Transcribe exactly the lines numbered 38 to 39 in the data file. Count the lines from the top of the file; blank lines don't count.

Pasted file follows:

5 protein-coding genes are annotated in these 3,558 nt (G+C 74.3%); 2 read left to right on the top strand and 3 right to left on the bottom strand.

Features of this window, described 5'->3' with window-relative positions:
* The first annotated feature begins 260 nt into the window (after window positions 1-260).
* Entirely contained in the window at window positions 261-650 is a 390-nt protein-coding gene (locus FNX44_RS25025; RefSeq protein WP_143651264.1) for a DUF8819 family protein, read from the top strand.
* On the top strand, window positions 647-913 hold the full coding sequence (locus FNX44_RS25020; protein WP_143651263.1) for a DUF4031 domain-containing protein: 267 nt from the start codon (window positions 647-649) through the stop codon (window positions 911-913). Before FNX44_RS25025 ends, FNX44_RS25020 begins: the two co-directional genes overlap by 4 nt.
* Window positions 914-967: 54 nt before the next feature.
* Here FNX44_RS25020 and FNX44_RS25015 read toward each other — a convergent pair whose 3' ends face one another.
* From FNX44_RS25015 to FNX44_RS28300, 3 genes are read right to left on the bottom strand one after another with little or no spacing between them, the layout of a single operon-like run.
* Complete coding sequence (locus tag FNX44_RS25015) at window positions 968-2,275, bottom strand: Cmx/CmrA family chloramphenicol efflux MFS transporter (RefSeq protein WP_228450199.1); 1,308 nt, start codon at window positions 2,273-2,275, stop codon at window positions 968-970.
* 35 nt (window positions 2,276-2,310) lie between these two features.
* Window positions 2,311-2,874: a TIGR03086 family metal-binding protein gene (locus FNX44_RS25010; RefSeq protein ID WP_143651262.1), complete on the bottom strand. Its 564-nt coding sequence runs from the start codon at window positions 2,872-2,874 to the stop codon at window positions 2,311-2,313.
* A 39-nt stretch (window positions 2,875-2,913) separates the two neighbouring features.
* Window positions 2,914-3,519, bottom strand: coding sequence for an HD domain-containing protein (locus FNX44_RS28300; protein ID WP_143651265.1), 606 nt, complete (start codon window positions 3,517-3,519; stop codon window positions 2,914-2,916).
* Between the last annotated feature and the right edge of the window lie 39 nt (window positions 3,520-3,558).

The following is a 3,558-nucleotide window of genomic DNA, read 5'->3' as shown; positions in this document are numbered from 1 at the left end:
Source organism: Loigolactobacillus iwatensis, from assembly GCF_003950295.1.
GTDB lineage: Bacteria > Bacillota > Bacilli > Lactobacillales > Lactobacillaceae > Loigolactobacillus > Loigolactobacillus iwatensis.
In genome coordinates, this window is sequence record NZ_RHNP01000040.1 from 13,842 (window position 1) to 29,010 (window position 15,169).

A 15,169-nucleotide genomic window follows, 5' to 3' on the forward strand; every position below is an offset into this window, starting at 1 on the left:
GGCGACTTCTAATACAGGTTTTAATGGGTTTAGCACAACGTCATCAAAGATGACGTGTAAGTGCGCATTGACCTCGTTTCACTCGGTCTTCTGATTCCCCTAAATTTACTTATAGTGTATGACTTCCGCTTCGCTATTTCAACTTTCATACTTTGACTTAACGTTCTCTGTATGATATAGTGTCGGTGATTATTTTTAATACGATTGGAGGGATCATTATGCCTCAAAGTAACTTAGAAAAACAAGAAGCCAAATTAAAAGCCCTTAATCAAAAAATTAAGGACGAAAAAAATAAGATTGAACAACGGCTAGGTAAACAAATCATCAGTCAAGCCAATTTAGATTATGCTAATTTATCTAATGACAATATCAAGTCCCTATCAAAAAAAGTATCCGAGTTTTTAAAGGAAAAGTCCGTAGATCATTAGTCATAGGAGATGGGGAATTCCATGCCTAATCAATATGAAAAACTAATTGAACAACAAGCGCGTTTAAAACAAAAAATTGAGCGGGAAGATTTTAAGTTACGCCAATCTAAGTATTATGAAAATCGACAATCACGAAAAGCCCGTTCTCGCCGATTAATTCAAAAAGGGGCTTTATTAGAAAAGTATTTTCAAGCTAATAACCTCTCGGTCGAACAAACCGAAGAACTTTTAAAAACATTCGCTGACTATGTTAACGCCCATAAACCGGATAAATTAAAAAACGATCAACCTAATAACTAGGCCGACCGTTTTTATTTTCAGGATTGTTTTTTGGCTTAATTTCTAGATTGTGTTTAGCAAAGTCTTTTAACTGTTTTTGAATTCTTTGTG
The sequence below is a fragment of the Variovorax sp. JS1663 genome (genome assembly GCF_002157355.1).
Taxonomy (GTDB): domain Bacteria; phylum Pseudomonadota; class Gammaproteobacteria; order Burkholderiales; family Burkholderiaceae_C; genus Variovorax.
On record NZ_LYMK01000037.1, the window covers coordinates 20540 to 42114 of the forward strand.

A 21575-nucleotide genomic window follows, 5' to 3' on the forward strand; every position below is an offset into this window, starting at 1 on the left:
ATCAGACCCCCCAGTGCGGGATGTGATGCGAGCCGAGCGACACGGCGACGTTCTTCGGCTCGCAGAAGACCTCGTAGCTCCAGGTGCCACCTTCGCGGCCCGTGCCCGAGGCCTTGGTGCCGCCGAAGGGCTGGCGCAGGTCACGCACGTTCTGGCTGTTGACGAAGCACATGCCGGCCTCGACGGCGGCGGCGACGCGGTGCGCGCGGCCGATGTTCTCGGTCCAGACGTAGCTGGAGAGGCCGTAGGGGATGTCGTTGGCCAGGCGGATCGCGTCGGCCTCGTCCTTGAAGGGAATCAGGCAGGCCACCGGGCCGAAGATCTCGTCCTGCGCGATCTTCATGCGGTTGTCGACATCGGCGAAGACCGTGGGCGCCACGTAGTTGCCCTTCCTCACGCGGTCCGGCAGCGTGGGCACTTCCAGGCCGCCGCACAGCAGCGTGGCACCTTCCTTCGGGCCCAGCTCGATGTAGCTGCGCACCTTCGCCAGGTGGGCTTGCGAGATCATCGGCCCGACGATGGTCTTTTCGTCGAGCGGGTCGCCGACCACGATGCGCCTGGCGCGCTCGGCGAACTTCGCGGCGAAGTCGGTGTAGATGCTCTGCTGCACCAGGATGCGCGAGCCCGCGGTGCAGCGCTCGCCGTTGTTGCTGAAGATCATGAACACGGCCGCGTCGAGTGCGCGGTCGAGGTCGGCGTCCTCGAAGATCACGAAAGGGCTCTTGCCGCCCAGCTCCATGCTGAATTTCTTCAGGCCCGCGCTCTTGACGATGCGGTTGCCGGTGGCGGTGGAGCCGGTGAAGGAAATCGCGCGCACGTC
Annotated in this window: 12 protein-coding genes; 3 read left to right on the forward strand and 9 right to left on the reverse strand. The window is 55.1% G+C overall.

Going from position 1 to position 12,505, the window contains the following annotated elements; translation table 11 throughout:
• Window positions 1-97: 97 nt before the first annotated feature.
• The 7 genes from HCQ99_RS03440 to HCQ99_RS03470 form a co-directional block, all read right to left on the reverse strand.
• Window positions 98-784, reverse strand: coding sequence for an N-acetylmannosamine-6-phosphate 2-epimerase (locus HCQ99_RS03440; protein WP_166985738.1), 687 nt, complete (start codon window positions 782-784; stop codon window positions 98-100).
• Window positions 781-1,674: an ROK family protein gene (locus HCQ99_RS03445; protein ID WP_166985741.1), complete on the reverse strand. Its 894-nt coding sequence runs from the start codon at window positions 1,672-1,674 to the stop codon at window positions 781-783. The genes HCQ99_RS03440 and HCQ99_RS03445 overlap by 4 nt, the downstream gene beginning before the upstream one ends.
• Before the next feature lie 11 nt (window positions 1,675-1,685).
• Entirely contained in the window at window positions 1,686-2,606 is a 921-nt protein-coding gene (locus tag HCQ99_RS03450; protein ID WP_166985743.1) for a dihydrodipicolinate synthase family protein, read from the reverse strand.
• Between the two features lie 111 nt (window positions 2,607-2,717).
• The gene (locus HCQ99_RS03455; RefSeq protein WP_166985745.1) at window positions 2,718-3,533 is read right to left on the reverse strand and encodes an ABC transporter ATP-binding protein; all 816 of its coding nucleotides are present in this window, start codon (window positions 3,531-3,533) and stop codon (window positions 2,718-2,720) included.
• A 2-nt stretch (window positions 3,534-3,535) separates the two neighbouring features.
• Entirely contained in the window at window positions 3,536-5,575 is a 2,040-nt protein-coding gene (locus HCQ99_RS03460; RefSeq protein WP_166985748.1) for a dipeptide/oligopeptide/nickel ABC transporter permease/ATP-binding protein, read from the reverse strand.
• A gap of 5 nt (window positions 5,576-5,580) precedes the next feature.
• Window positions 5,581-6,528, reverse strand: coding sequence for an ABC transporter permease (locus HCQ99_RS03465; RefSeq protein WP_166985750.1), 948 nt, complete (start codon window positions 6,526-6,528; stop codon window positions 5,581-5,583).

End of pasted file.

• A gap of 5 nt (window positions 5,576-5,580) precedes the next feature.
• Window positions 5,581-6,528, reverse strand: coding sequence for an ABC transporter permease (locus HCQ99_RS03465; RefSeq protein WP_166985750.1), 948 nt, complete (start codon window positions 6,526-6,528; stop codon window positions 5,581-5,583).